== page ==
zombieslovebrains Fri 15-Mar-13 22:22:22

Uncle and Auntie on her side who are obviously devasted.
My sister is coming across tomorrow.
Spoke to various members on both sides and we all agreed that the kids come first and if they want to talk they speak to whoever they want to they are ready

pansyflimflam Fri 15-Mar-13 22:23:38

I am so pleased you have some family around you, this must be so hard for you too x

zombieslovebrains Fri 15-Mar-13 22:29:13

I did speak to her parents about taking the kids to see her, they didn't it was a good idea due to the circumstances, her mum spoke to the medical staff this morning about taking them to see her and their opinion was it wasn't a good idea because it would be to distressing.

Sunnywithshowers Fri 15-Mar-13 22:30:21

I'm sorry. how awful. No advice, but big hugs to all of you xxx

Floralnomad Fri 15-Mar-13 22:32:45

I am going to disagree and say you should tell them tonight . The eldest in particular may well be angry that he wasn't told about the heart attack at the time ( and rightly so ) ,they are going to be devastated whenever you tell them and having ' the day to process it ' is hardly relevant .im sorry if this sounds harsh ,and obviously you know your children , but they are not babies and the older one especially needs to be treated in a more adult fashion .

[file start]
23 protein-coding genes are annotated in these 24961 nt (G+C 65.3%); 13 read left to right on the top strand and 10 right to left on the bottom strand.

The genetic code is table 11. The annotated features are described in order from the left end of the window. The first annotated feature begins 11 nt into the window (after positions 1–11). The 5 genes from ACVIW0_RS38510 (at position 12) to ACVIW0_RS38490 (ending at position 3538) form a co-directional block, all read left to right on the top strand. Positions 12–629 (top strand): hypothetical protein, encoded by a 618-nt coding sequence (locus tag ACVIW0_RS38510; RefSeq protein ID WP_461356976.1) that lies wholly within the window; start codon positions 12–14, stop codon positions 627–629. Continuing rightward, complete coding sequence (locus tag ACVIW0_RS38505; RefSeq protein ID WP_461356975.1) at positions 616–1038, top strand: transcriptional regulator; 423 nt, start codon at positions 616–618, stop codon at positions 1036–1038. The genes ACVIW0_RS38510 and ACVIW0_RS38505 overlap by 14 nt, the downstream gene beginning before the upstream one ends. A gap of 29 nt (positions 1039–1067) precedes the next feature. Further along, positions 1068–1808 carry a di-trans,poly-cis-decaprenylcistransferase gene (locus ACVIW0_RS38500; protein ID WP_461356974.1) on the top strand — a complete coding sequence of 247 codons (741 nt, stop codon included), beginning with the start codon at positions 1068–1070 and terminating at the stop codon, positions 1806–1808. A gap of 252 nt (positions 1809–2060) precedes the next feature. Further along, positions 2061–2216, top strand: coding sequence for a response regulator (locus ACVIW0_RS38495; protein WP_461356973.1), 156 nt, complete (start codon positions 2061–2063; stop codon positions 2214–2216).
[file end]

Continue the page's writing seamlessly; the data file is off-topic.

exexpat Fri 15-Mar-13 22:34:06

I don't know quite how children that age are likely to react (mine were 8 & 3 when DH died suddenly) but you should find that the Winston's Wish website has some useful advice. They also have a phone helpline, though I'm not sure if it operates at weekends.

With mine, I found that honesty was the most important thing, and also not expecting them to react in 'normal' ways, or putting pressure on them to talk about it when they didn't want to. In your case, their ages and the divorce and mental health issues will make it more complicated - but at least they will have a more adult understanding of death.